JOHANNESBURG (Reuters) -South Africa’s rand lost more than 1% against the dollar on Tuesday as investors tempered expectations for a March interest rate cut from the U.S. Federal Reserve and Red Sea attacks weighed on risk sentiment.
At 1605 GMT the rand traded at 18.9625 against the U.S. dollar, about 1.5% weaker than its previous close.
The dollar was last up 0.6%, around a one-month high against a basket of global currencies.
Hawkish comments from European Central Bank officials at the World Economic Forum on Monday raised doubts that the Fed would cut rates as soon as previously expected, sending the dollar higher.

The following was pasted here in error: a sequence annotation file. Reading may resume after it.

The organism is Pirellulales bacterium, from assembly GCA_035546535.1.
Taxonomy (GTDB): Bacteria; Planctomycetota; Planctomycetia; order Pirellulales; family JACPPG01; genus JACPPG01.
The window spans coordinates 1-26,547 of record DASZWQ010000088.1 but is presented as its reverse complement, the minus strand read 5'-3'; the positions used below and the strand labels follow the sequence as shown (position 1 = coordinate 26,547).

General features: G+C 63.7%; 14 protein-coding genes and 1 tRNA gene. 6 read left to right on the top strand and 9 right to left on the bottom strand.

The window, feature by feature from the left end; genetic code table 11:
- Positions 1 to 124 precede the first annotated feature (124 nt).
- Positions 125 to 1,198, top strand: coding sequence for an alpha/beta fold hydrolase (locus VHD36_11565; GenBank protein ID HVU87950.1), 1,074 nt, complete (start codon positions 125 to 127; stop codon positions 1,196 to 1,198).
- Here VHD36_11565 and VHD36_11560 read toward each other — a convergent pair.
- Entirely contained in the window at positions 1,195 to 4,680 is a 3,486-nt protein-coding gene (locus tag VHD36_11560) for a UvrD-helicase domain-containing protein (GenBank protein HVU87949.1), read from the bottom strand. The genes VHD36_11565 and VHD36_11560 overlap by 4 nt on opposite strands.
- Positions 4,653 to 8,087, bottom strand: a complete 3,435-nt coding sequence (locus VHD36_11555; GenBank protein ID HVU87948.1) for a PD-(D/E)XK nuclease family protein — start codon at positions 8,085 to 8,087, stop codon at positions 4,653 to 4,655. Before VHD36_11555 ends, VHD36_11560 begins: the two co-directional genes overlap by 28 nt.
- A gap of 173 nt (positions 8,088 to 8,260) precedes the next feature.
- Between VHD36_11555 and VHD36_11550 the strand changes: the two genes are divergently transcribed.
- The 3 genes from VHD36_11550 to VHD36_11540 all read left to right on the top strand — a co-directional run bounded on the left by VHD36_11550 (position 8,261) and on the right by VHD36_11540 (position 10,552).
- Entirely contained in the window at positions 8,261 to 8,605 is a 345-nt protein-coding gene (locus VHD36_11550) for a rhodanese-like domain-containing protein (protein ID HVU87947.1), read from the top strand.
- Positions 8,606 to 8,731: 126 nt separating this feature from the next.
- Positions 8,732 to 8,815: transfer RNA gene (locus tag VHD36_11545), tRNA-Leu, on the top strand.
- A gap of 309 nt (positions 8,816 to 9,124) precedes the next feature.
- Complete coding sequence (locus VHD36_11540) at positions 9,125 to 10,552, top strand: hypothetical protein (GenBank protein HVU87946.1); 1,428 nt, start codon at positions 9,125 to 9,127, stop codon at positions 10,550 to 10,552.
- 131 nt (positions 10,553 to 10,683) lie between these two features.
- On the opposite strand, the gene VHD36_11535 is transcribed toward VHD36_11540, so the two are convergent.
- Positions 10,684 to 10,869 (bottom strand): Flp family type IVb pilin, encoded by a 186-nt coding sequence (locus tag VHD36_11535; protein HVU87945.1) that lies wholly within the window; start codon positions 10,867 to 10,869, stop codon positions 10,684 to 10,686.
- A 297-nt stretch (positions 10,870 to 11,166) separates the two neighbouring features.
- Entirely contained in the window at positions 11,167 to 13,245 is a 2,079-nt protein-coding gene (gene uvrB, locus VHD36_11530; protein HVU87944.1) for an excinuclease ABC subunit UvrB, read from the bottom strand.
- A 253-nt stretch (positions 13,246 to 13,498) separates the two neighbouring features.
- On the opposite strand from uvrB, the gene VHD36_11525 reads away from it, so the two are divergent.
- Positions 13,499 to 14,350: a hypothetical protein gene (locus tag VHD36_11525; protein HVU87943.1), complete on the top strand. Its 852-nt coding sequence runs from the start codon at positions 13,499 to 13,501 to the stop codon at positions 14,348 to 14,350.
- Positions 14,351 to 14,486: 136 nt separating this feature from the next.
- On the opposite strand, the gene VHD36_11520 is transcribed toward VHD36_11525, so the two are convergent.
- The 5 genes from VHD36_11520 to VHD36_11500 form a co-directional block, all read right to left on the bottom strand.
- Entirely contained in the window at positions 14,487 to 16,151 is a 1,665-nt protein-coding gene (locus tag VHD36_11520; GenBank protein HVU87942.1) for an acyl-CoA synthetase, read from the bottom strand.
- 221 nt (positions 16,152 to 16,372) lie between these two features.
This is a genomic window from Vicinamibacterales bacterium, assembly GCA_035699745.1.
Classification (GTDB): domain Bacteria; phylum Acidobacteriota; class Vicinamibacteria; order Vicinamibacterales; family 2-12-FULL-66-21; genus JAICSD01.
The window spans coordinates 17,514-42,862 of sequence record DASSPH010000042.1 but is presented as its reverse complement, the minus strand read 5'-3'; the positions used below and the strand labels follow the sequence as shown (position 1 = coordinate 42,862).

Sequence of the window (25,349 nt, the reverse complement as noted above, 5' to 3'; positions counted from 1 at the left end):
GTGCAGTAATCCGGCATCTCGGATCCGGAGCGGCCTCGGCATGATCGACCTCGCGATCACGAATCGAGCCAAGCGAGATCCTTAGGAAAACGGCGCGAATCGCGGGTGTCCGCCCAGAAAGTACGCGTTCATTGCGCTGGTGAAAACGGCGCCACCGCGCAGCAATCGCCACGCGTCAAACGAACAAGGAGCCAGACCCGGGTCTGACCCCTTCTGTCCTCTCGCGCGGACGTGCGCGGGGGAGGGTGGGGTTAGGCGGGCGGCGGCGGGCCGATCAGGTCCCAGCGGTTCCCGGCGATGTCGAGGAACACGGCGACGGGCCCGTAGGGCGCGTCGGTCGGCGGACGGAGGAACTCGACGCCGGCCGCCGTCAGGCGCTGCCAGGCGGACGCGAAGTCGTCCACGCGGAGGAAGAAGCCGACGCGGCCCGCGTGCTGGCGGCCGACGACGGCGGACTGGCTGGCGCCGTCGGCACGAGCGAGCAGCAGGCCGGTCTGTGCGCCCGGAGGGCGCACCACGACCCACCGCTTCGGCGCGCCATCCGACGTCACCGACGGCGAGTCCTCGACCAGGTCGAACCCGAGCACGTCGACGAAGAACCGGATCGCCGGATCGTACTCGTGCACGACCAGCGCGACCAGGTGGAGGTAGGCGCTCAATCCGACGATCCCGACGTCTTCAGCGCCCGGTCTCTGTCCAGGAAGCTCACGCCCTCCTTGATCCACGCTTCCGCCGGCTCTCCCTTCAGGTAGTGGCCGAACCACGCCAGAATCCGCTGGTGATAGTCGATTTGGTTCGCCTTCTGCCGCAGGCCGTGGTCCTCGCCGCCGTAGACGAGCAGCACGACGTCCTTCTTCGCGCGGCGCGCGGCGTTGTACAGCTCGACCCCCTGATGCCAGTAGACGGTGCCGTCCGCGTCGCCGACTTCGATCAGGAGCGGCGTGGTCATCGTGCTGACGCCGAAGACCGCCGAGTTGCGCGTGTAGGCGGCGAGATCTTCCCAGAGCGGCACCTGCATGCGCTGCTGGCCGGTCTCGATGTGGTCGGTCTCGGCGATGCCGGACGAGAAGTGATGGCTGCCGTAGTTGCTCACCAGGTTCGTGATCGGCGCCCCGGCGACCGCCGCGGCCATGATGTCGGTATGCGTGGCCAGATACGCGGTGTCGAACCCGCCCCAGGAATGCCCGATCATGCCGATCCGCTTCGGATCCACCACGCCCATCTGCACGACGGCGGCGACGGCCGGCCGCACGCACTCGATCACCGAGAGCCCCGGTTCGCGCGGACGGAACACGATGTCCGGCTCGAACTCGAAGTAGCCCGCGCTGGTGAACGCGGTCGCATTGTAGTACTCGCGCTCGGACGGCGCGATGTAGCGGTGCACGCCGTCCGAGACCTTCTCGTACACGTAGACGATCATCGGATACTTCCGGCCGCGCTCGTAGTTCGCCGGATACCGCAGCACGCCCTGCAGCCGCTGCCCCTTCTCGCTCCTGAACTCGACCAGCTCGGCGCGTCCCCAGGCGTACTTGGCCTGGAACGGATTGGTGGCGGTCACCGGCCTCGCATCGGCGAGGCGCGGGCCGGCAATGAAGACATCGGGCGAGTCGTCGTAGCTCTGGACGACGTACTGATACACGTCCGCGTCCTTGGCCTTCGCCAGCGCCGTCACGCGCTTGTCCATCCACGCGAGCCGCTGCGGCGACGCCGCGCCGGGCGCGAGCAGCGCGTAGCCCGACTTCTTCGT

More attacks on ships in the Red Sea also contributed to a slide in emerging market currencies, analysts said.
“News of a missile strike on a U.S.-owned ship in the Gulf and Donald Trump’s overwhelming win in the Iowa caucus has seen risk-off in markets and a stronger dollar,” said Andre Cilliers, currency strategist at TreasuryONE.
There were no economic data releases in South Africa on Tuesday.
On the Johannesburg Stock Exchange, the Top-40 index closed with a decline of about 1%.
(Reporting by Nellie PeytonEditing by Andrew Heavens and David Goodman)